The best practices

  1. The design should not "guess" the content: The developers in occasions give this task to the template, and they obtain content using the possibilities of the language of templates, when in fact this it is the programmer's task. For example, it is an error to calculate in the template the amounts of the products of an invoice and the total amount, although this it can seem an example of the use of aggregate functions. The language of templates is not conceived to obtain the lacking information, but to make a good design.
  2. The design should be very wrapped to the content and vice versa: Try to balance the content built in the programming, with the content manipulated in the template, so that it doesn't have more than enough content, which the motor has to discard, neither have more than enough template code, which the motor also ends ignoring.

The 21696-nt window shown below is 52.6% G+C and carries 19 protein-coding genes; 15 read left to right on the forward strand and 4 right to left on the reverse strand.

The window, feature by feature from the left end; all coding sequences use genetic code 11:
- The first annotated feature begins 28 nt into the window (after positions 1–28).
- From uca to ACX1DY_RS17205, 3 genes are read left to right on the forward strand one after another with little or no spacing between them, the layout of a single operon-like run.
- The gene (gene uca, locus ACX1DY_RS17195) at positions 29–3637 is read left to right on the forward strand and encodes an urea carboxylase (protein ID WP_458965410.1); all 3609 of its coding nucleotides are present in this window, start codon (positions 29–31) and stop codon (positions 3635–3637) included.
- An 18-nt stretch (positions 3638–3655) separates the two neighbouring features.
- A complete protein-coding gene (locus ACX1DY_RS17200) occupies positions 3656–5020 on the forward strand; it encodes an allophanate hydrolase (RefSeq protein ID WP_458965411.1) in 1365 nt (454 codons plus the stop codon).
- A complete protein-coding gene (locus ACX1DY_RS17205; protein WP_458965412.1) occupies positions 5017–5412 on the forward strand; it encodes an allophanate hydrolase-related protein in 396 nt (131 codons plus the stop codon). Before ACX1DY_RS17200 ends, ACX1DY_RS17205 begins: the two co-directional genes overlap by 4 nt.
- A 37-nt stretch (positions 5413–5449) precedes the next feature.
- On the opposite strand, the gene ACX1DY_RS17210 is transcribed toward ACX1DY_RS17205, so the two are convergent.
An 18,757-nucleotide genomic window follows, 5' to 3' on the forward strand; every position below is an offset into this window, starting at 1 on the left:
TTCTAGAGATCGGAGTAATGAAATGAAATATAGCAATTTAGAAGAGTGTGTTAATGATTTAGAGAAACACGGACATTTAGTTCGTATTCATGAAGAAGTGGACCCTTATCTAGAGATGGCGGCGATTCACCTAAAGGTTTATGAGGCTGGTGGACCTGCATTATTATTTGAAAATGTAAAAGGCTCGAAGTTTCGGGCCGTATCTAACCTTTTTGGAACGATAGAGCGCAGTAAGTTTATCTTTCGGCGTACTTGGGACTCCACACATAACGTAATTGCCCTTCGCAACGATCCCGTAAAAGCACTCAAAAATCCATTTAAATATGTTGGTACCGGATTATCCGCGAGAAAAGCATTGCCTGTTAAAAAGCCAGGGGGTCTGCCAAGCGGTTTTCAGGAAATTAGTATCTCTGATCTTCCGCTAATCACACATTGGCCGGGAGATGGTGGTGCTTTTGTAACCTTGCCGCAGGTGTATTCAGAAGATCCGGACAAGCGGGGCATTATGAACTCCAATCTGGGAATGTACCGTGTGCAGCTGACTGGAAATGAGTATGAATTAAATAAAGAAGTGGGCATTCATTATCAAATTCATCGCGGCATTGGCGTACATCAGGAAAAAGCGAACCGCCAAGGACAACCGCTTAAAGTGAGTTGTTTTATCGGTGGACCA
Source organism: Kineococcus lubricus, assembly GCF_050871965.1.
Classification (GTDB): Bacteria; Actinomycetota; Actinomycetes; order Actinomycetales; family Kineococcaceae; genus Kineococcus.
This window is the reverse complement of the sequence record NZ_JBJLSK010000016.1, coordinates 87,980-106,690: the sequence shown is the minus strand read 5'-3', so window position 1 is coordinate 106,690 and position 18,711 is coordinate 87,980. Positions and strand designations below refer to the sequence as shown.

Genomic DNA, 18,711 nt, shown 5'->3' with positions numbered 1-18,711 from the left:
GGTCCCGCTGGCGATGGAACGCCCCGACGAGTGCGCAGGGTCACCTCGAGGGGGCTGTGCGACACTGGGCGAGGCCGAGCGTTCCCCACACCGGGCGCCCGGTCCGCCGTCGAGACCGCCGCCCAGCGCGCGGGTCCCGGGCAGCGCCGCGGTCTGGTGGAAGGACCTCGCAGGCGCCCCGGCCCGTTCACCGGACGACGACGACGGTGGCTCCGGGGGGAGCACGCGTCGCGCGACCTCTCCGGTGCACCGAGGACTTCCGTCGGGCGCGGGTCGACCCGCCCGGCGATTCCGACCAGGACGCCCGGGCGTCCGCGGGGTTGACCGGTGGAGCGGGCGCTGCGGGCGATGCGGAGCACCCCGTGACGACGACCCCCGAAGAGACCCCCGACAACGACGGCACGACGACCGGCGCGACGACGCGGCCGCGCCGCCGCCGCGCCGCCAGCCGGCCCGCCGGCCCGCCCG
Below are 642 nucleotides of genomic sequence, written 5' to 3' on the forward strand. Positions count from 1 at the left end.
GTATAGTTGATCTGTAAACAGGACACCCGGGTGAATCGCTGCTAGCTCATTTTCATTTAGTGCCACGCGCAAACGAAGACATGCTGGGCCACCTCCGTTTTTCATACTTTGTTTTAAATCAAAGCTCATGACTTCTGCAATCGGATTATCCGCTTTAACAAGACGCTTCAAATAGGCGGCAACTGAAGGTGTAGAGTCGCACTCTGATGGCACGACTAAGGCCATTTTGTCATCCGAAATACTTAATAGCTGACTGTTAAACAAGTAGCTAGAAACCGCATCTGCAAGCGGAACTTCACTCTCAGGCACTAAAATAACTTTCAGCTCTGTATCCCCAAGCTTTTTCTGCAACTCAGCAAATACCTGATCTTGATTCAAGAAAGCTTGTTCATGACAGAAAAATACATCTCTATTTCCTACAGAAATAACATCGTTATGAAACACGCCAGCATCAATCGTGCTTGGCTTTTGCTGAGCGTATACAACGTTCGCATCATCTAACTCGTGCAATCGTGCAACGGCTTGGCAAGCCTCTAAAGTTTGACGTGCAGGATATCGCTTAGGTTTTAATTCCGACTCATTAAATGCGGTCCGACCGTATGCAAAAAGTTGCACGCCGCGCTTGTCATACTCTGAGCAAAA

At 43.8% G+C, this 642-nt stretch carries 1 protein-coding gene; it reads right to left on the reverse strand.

3. Divide the design as much as it is possible and not so much that it is absurd: Try to build the templates so that they complete the smallest quantity in objectives and that they are the smallest possible, and therefore reusable. Don't build big templates with many conditions where most is discarded. The developers sometimes mix the templates some with other, to have everything in a file and this diminishes the performance of the project. For example, it is not good practice to have two templates in one, prepared for two different contents separated by a since condition this implies to have another decision variable. If you have not found another solution, divide the template in two parts, make a third and use the inclusions or the pre-processed templates. But remember, it is not good practice to have an isolated template that it is included and always for one template, and therefore it is not reused neither conditionally loaded.